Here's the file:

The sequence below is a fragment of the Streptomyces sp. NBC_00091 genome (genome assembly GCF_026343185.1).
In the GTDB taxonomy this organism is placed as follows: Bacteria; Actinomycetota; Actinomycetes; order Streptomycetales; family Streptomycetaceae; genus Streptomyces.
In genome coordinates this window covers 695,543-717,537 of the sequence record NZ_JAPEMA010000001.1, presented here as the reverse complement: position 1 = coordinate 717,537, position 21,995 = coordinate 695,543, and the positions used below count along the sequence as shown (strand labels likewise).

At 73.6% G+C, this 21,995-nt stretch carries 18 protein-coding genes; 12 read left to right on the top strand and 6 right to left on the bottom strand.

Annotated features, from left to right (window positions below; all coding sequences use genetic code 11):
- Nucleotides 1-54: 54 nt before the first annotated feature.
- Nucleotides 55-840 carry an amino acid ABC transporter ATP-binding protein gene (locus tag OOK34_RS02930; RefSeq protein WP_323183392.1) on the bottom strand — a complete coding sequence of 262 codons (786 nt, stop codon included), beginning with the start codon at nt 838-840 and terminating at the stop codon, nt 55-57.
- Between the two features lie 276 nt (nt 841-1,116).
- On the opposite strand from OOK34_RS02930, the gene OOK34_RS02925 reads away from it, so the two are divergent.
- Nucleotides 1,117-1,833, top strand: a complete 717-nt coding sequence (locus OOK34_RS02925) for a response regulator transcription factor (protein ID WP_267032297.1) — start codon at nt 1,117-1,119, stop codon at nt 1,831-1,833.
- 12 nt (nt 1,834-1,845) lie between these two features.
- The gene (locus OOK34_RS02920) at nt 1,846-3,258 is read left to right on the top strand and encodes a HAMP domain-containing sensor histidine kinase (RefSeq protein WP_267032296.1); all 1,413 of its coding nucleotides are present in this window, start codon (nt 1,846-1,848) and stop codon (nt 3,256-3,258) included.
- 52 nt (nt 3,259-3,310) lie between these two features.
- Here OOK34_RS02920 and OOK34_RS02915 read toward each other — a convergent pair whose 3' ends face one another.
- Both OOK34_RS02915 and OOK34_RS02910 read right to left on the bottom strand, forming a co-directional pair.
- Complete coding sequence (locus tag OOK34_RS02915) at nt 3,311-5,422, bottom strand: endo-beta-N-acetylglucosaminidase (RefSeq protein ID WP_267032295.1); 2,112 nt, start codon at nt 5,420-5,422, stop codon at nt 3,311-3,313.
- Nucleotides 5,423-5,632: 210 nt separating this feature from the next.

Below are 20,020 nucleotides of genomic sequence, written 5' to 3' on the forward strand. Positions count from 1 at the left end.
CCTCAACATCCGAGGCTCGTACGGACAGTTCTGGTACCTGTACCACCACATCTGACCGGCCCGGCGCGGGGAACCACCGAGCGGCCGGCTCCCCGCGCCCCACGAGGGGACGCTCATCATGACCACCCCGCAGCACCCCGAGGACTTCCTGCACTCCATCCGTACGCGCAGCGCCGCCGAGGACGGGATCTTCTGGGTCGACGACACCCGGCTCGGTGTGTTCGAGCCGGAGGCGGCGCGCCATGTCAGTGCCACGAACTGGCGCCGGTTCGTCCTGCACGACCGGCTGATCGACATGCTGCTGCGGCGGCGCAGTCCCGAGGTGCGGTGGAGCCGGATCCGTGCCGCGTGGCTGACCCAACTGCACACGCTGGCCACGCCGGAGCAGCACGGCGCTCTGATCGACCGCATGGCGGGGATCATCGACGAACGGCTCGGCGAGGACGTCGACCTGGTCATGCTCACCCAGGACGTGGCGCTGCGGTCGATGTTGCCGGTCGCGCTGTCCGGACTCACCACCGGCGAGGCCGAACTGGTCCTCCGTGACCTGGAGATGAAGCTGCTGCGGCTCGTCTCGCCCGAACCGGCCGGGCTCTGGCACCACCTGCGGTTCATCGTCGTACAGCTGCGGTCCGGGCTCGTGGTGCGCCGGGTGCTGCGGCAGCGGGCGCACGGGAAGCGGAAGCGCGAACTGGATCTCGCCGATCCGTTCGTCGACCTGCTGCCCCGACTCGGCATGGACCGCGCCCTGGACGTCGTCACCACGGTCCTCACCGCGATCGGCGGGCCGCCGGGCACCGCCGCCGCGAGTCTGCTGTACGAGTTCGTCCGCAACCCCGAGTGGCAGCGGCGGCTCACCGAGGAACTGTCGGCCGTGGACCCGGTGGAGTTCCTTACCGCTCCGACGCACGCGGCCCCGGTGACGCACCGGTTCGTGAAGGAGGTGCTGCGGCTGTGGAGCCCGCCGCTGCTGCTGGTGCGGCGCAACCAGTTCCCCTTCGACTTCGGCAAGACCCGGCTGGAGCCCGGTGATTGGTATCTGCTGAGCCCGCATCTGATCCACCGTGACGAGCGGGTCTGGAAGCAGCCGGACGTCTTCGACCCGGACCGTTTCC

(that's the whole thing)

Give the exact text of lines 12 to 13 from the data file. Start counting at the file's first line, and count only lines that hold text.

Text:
- The gene (locus OOK34_RS02920) at nt 1,846-3,258 is read left to right on the top strand and encodes a HAMP domain-containing sensor histidine kinase (RefSeq protein WP_267032296.1); all 1,413 of its coding nucleotides are present in this window, start codon (nt 1,846-1,848) and stop codon (nt 3,256-3,258) included.
- 52 nt (nt 3,259-3,310) lie between these two features.